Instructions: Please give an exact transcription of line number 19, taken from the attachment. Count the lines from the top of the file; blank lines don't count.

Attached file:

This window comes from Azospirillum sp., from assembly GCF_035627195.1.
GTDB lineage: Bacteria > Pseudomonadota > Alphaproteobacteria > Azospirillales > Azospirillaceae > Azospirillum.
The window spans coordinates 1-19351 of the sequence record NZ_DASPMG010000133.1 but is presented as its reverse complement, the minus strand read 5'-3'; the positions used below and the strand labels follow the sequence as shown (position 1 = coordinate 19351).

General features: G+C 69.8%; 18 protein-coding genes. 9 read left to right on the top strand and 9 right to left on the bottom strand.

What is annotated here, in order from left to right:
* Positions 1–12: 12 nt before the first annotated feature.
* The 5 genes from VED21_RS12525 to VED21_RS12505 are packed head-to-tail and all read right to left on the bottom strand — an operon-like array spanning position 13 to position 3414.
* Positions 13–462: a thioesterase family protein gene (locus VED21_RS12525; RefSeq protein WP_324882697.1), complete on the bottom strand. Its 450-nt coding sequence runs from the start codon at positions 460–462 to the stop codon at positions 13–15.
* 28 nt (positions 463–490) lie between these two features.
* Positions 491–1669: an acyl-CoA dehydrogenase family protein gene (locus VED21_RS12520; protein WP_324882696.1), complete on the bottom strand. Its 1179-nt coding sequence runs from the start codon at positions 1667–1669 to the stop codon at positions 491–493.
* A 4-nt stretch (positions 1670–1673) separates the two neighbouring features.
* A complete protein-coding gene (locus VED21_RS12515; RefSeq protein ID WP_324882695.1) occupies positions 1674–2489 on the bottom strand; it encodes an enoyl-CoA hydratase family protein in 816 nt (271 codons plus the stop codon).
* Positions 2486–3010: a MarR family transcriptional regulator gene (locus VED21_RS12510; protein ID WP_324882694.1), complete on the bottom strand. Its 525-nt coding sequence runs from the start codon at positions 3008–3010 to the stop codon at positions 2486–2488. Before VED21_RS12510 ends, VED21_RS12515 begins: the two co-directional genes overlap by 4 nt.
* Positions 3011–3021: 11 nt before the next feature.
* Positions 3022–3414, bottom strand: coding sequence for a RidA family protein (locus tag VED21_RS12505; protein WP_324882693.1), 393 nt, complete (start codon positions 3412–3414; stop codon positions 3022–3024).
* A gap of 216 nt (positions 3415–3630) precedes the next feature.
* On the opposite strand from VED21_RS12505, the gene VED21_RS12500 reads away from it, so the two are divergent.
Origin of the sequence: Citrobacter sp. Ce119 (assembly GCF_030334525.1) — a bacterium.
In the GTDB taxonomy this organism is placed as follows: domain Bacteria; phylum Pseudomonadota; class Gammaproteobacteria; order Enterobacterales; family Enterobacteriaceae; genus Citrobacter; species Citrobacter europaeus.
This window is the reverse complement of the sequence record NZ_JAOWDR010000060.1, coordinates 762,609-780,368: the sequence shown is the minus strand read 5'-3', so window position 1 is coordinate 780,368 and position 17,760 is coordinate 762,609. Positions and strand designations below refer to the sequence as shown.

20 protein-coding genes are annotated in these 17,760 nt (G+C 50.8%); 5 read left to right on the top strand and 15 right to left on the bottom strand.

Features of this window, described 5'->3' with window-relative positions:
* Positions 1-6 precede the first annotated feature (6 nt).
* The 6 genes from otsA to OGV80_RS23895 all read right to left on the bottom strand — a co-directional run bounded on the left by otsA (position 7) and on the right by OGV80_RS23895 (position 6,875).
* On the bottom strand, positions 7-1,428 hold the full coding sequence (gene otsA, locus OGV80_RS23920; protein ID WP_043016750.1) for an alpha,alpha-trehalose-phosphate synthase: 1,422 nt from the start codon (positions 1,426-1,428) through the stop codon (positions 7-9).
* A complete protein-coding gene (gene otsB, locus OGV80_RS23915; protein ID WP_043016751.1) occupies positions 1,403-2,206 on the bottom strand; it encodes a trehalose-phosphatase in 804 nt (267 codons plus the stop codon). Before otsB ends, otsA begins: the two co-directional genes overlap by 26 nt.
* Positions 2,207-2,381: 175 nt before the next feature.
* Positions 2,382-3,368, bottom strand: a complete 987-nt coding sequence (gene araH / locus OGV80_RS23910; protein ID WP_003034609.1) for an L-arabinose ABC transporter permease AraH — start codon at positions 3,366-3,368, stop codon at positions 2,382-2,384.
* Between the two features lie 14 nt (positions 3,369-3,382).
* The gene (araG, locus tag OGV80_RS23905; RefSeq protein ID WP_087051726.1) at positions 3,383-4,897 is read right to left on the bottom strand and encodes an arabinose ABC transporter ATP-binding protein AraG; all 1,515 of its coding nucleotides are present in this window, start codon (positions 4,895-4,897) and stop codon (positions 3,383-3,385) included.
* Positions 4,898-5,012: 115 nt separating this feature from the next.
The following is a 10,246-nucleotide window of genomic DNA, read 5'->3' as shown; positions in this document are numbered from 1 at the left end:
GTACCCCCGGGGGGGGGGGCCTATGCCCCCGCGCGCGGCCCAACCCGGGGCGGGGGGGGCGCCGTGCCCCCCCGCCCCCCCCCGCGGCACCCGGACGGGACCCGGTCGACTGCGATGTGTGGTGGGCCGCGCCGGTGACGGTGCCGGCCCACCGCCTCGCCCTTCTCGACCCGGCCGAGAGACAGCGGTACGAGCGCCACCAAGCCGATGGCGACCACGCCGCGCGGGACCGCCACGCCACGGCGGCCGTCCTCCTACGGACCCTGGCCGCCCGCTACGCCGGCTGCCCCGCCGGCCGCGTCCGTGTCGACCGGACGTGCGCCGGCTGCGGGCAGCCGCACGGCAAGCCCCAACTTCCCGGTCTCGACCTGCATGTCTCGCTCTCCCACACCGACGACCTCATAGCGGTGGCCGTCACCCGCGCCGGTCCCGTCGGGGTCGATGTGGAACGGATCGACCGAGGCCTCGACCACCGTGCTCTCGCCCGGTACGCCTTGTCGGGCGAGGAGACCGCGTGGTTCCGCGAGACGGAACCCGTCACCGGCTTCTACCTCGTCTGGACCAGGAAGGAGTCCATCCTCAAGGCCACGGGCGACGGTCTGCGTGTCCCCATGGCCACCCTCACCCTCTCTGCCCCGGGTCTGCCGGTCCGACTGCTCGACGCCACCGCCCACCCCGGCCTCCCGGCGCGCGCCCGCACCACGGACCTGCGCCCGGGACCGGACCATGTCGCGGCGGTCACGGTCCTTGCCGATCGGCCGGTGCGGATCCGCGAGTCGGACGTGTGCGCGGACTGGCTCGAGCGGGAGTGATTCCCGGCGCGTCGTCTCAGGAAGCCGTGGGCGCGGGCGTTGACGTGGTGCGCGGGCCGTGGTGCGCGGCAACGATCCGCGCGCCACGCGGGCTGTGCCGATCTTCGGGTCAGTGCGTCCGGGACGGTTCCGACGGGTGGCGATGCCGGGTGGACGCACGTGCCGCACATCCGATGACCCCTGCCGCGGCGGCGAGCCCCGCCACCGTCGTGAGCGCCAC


In the GTDB taxonomy this organism is placed as follows: domain Bacteria; phylum Pseudomonadota; class Gammaproteobacteria; order Enterobacterales; family Enterobacteriaceae; genus Citrobacter; species Citrobacter europaeus.